Decisions: Addison Lee's John Griffin

The founder-chairman of London's largest minicab business on his best and worst business decisions.

by John Griffin
Last Updated: 06 Nov 2012

MY BEST... was to standardise the fleet in 2001. By buying our own cars, we gained a brand identity, as opposed to having loads of different cars owned by the drivers. Owning our cars was considered to be a major error because nobody else was doing it, but it worked very well. We now have 2,400 people carriers running around with the same look. People are beginning to say 'I've ordered an Addison Lee', which is becoming synonymous with 'cab'. I've discovered how important branding is - it's such a big thing.

I've largely run the business by the seat of my pants. I had two people here who researched the idea and they told me it wouldn't work. But I stuck to my instinct. I just thought one day, let's buy our own vehicles, let's have a look at how much it would cost us.

We discovered that we got tremendous discounts by buying our own cars - that was a big change in the economics. Ever since I started, I've never bothered myself with what other companies are doing, so most of what we do here started here.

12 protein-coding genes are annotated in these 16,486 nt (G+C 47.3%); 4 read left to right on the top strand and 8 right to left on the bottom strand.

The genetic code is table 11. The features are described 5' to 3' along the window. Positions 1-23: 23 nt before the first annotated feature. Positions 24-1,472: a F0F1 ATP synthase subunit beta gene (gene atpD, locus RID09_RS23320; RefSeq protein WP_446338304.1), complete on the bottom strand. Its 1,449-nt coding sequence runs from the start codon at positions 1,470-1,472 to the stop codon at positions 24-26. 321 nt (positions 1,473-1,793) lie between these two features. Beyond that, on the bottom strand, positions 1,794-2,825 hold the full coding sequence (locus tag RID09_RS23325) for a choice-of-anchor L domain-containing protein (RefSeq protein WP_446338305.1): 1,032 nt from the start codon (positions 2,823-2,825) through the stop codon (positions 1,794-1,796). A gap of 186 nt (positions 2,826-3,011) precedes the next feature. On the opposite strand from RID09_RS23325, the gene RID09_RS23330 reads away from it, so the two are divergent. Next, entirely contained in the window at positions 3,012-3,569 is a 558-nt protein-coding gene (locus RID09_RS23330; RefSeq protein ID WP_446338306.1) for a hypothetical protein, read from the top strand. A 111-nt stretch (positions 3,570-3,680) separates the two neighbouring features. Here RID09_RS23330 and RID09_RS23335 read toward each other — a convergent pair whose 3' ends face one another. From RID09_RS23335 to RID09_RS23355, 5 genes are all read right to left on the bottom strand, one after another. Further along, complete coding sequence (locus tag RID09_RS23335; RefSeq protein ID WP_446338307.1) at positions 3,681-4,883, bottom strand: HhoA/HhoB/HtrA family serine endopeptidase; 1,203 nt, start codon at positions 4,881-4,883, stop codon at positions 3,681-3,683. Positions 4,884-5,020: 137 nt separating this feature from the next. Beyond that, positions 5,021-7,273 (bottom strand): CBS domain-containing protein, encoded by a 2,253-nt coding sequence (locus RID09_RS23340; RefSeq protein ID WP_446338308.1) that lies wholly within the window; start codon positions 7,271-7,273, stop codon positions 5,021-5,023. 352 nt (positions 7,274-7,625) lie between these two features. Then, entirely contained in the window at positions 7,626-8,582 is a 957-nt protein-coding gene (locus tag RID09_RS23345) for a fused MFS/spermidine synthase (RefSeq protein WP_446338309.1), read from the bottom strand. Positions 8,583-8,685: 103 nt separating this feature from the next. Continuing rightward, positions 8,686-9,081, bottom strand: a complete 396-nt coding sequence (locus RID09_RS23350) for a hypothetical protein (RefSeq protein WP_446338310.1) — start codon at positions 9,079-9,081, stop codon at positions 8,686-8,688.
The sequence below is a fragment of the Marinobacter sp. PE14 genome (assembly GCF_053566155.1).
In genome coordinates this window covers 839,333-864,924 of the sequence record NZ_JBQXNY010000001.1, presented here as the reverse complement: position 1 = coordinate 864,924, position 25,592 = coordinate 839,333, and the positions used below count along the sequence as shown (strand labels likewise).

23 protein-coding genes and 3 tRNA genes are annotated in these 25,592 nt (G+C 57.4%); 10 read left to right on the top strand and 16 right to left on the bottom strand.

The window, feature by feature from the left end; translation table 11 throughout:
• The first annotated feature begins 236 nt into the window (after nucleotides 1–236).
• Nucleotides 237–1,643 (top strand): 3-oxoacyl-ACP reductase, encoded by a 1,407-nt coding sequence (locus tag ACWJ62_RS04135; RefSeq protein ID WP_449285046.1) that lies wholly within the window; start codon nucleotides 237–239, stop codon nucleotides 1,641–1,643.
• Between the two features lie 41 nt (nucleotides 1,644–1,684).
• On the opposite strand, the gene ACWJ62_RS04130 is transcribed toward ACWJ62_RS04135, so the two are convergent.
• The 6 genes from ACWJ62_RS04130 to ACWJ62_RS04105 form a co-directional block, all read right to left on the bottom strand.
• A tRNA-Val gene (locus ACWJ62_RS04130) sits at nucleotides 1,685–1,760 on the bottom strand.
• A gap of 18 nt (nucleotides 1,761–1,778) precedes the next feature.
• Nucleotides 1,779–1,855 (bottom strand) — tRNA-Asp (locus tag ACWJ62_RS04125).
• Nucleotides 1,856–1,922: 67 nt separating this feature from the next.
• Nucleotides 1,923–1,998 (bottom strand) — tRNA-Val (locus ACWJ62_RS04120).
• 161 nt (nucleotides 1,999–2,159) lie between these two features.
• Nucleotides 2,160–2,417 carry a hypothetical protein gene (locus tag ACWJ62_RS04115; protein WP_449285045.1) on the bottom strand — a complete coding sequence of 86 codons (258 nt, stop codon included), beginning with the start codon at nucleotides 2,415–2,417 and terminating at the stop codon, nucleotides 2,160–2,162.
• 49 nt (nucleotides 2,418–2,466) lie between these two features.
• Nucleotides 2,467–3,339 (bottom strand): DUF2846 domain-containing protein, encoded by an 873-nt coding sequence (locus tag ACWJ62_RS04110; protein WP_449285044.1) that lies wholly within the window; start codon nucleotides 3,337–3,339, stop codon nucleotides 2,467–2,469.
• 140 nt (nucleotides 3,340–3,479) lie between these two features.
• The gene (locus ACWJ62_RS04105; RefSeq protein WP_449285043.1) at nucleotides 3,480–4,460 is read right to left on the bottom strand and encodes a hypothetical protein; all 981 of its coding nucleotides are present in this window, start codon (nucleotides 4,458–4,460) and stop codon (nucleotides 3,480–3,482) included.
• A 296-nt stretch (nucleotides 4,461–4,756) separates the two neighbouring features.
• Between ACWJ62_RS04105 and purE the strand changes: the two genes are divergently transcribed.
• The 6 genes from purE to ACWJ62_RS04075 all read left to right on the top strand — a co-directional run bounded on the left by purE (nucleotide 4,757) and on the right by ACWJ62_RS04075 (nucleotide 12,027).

MY WORST... I'm a bloke who looks forward - I'm always busy planning tomorrow - so when people ask me what mistakes I've made, I struggle. Sometimes what seems to be a mistake can turn out to be a good idea in the end.

About 16 years ago, I had a chap who was working for me and he was very good, but I took the brave step of telling him that he could no longer work for me. We'd moved on as a business and he couldn't get to grips with the IT world. We were moving into a brand-new age - he was lost and I couldn't handle the fact that people were laughing at him.

So he joined another company that was not as IT-driven, and people were saying to me that he would be a big loss, but the truth was, he wasn't. We advanced a lot quicker, and he went to a company where he produced great results because they were part of the old school.

That's the type of thing I look at and think that maybe it's a mistake, but, in the end, if you go with your gut feeling and are honest with people, things work out.

Find this article useful?

Get more great articles like this in your inbox every lunchtime

Upcoming Events

Subscribe

Get your essential reading delivered. Subscribe to Management Today